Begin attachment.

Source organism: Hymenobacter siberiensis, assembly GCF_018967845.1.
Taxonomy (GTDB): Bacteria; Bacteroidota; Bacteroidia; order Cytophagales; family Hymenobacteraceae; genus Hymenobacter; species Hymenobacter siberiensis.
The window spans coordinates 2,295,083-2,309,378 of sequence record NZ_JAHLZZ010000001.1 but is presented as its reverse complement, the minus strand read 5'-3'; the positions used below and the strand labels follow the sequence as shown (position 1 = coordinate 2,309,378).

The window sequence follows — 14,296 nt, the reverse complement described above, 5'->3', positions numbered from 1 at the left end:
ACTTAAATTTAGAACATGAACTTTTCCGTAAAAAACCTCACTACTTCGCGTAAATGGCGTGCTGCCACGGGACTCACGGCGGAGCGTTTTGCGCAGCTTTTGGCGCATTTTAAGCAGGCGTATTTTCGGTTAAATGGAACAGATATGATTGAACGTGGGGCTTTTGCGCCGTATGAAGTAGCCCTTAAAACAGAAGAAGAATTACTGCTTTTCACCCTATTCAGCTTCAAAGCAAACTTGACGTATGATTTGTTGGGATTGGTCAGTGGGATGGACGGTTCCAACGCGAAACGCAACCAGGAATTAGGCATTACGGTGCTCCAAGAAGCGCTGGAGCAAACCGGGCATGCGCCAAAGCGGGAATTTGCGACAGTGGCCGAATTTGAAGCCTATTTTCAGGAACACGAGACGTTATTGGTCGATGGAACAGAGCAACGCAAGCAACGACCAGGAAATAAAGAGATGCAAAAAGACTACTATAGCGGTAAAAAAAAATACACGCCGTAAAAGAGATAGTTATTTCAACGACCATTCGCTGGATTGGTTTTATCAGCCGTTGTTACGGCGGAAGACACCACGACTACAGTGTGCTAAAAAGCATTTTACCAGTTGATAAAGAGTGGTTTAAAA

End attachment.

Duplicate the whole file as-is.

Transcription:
Source organism: Hymenobacter siberiensis, assembly GCF_018967845.1.
Taxonomy (GTDB): Bacteria; Bacteroidota; Bacteroidia; order Cytophagales; family Hymenobacteraceae; genus Hymenobacter; species Hymenobacter siberiensis.
The window spans coordinates 2,295,083-2,309,378 of sequence record NZ_JAHLZZ010000001.1 but is presented as its reverse complement, the minus strand read 5'-3'; the positions used below and the strand labels follow the sequence as shown (position 1 = coordinate 2,309,378).

The window sequence follows — 14,296 nt, the reverse complement described above, 5'->3', positions numbered from 1 at the left end:
ACTTAAATTTAGAACATGAACTTTTCCGTAAAAAACCTCACTACTTCGCGTAAATGGCGTGCTGCCACGGGACTCACGGCGGAGCGTTTTGCGCAGCTTTTGGCGCATTTTAAGCAGGCGTATTTTCGGTTAAATGGAACAGATATGATTGAACGTGGGGCTTTTGCGCCGTATGAAGTAGCCCTTAAAACAGAAGAAGAATTACTGCTTTTCACCCTATTCAGCTTCAAAGCAAACTTGACGTATGATTTGTTGGGATTGGTCAGTGGGATGGACGGTTCCAACGCGAAACGCAACCAGGAATTAGGCATTACGGTGCTCCAAGAAGCGCTGGAGCAAACCGGGCATGCGCCAAAGCGGGAATTTGCGACAGTGGCCGAATTTGAAGCCTATTTTCAGGAACACGAGACGTTATTGGTCGATGGAACAGAGCAACGCAAGCAACGACCAGGAAATAAAGAGATGCAAAAAGACTACTATAGCGGTAAAAAAAAATACACGCCGTAAAAGAGATAGTTATTTCAACGACCATTCGCTGGATTGGTTTTATCAGCCGTTGTTACGGCGGAAGACACCACGACTACAGTGTGCTAAAAAGCATTTTACCAGTTGATAAAGAGTGGTTTAAAA